During the period when the Vikings wreaked havoc in Europe, England was their main stronghold. Therefore, the vestiges of Vikings can be found all over the British Isles. The descendants of Vikings even conquered these islands in 1066. Today, Viking-style architectures and even treasures left by Vikings can still be found throughout the country.
In 2014, using a metal detector, English treasure hunter Darren Webster discovered the treasures buried by Vikings over a thousand years ago——a lead container filled with a large number of silver coins, jewelries and accessories. Without doubt, when burying their treasures, these Vikings must have been thinking about retrieving them when they got back here from the battle. But due to the resistence of Anglo-Saxon people, their wishes were vain. In more than one thousand years, these treasures were forgotten and undiscovered till Webster made his attempt.
In 793 AD, the Vikings began to attack England. And in 865, the Vikings stormed this island country. It is reported that these treasures were buried under ground around 900 AD, when the Vikings were fighting Anglo-Saxon people with the intention of controlling Northern England. By the estimate of Dr. Gareth Williams, curator of the early medieval coinage depeatment of British Museum, these treasures were worth a small plot of land, a large flock of sheeps or a small flock of cattles at that time.
What do the treasures comprise?
These Viking treasures were discovered in the farmland in Silverdale of Lancashire, buried only 18 inches (about 45.72 centimeters) under the earth. These treasures comprise 201 pieces of valuables, including a large number of silver coins, jewelries and accessories. Among them there is even a Viking arm-ring. The British Museum said this is one of the most important discoveries of Viking treasures in the history. Based on the previous discoveries, the worth of these treasures could be up to 500 thousand pounds (about 770 thousand US dollars).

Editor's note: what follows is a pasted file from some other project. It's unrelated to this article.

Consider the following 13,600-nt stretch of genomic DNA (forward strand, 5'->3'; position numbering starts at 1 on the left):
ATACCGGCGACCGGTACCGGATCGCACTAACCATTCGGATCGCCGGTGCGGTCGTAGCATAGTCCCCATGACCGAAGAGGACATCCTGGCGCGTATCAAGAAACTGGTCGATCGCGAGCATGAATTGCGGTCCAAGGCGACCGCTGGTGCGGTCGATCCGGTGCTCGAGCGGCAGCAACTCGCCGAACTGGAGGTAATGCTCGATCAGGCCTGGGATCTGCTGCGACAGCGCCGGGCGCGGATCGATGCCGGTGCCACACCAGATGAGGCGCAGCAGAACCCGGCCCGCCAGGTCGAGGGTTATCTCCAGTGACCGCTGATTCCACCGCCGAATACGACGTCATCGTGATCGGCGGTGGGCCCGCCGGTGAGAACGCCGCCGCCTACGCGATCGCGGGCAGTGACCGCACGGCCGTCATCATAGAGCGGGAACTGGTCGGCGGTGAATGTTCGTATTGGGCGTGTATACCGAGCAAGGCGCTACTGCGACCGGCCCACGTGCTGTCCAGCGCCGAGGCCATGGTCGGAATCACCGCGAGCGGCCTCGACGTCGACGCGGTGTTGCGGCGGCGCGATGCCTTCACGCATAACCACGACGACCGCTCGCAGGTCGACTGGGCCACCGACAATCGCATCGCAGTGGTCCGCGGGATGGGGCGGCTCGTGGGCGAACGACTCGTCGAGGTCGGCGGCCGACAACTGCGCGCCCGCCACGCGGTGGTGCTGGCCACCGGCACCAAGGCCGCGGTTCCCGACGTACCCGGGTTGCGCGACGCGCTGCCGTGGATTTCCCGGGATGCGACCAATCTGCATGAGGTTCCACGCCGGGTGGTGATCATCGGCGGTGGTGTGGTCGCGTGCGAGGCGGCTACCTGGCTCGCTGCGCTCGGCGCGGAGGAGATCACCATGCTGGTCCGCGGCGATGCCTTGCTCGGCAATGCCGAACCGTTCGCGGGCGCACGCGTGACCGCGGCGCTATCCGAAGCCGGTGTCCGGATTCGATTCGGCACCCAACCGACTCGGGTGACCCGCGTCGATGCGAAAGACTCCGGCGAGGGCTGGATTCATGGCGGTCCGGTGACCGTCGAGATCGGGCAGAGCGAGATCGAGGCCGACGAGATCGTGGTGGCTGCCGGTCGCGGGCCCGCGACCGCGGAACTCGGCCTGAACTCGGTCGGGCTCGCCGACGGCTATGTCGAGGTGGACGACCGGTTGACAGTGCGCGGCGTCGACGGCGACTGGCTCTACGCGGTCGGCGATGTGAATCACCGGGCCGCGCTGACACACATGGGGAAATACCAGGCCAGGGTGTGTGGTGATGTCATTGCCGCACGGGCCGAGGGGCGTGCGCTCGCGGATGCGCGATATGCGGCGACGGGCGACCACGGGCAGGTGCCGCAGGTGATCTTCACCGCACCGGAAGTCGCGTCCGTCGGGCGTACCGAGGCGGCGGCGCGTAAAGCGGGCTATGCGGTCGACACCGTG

Among these treasures, a mysterious silver kettle draws most of the attention. After more than two years, what is inside the kettle has been unearthed. There are silver breastpins from Ireland, silk from Istanbul, as well as golden rings and crystal. These are just a few of the 100 items found inside, which can be dated back to 9th or 10th century AD. This silver kettle is also the biggest discovery of pirate treasures in British history.
Among these treasures, there were 27 silver coins, one of them belongs to the type never recorded before. The experts believe the name on the coin is an unknown Viking leader in the Northern England. Airedeconut, the name on the coin, is believed to represent the Scandinavian name “Harthacnut”.
The discovery of this silver coin disproves a popular idea: the Vikings were all heretics who hated Christianity and robbed monasteries. One side of the silver coin reads “DNSREX” (DNS represents Dominus, which means God), these characters were casted in cross pattern, which indicates many Vikings converted to Christianity after settling down in England.
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